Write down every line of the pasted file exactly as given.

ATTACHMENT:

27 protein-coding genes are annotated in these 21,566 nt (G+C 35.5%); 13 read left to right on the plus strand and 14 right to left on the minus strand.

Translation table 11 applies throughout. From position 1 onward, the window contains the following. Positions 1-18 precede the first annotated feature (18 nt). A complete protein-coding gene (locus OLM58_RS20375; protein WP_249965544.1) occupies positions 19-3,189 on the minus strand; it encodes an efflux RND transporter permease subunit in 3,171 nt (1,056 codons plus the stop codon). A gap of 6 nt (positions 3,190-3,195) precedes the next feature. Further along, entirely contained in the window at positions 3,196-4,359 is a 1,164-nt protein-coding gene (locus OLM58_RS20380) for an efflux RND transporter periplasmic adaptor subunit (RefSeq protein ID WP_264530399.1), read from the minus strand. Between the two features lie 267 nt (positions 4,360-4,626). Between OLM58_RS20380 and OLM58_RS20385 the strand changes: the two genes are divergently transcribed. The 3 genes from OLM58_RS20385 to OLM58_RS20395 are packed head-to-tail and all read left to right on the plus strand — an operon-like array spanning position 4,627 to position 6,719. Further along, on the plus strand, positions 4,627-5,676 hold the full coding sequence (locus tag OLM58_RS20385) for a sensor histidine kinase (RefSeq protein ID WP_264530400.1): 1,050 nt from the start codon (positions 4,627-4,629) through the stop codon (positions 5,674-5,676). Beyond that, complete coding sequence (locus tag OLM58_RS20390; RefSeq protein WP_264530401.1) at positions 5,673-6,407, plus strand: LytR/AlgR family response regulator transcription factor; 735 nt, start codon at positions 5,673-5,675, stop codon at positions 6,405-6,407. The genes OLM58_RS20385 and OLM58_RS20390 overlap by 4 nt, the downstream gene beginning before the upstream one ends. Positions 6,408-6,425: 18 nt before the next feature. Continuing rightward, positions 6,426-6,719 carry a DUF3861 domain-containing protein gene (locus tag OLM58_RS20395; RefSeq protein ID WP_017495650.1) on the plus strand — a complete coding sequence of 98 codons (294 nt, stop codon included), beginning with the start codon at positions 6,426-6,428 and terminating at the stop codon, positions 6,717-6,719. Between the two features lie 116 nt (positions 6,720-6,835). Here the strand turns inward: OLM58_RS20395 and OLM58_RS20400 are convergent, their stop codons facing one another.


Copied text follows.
27 protein-coding genes are annotated in these 21,566 nt (G+C 35.5%); 13 read left to right on the plus strand and 14 right to left on the minus strand.

Translation table 11 applies throughout. From position 1 onward, the window contains the following. Positions 1-18 precede the first annotated feature (18 nt). A complete protein-coding gene (locus OLM58_RS20375; protein WP_249965544.1) occupies positions 19-3,189 on the minus strand; it encodes an efflux RND transporter permease subunit in 3,171 nt (1,056 codons plus the stop codon). A gap of 6 nt (positions 3,190-3,195) precedes the next feature. Further along, entirely contained in the window at positions 3,196-4,359 is a 1,164-nt protein-coding gene (locus OLM58_RS20380) for an efflux RND transporter periplasmic adaptor subunit (RefSeq protein ID WP_264530399.1), read from the minus strand. Between the two features lie 267 nt (positions 4,360-4,626). Between OLM58_RS20380 and OLM58_RS20385 the strand changes: the two genes are divergently transcribed. The 3 genes from OLM58_RS20385 to OLM58_RS20395 are packed head-to-tail and all read left to right on the plus strand — an operon-like array spanning position 4,627 to position 6,719. Further along, on the plus strand, positions 4,627-5,676 hold the full coding sequence (locus tag OLM58_RS20385) for a sensor histidine kinase (RefSeq protein ID WP_264530400.1): 1,050 nt from the start codon (positions 4,627-4,629) through the stop codon (positions 5,674-5,676). Beyond that, complete coding sequence (locus tag OLM58_RS20390; RefSeq protein WP_264530401.1) at positions 5,673-6,407, plus strand: LytR/AlgR family response regulator transcription factor; 735 nt, start codon at positions 5,673-5,675, stop codon at positions 6,405-6,407. The genes OLM58_RS20385 and OLM58_RS20390 overlap by 4 nt, the downstream gene beginning before the upstream one ends. Positions 6,408-6,425: 18 nt before the next feature. Continuing rightward, positions 6,426-6,719 carry a DUF3861 domain-containing protein gene (locus tag OLM58_RS20395; RefSeq protein ID WP_017495650.1) on the plus strand — a complete coding sequence of 98 codons (294 nt, stop codon included), beginning with the start codon at positions 6,426-6,428 and terminating at the stop codon, positions 6,717-6,719. Between the two features lie 116 nt (positions 6,720-6,835). Here the strand turns inward: OLM58_RS20395 and OLM58_RS20400 are convergent, their stop codons facing one another.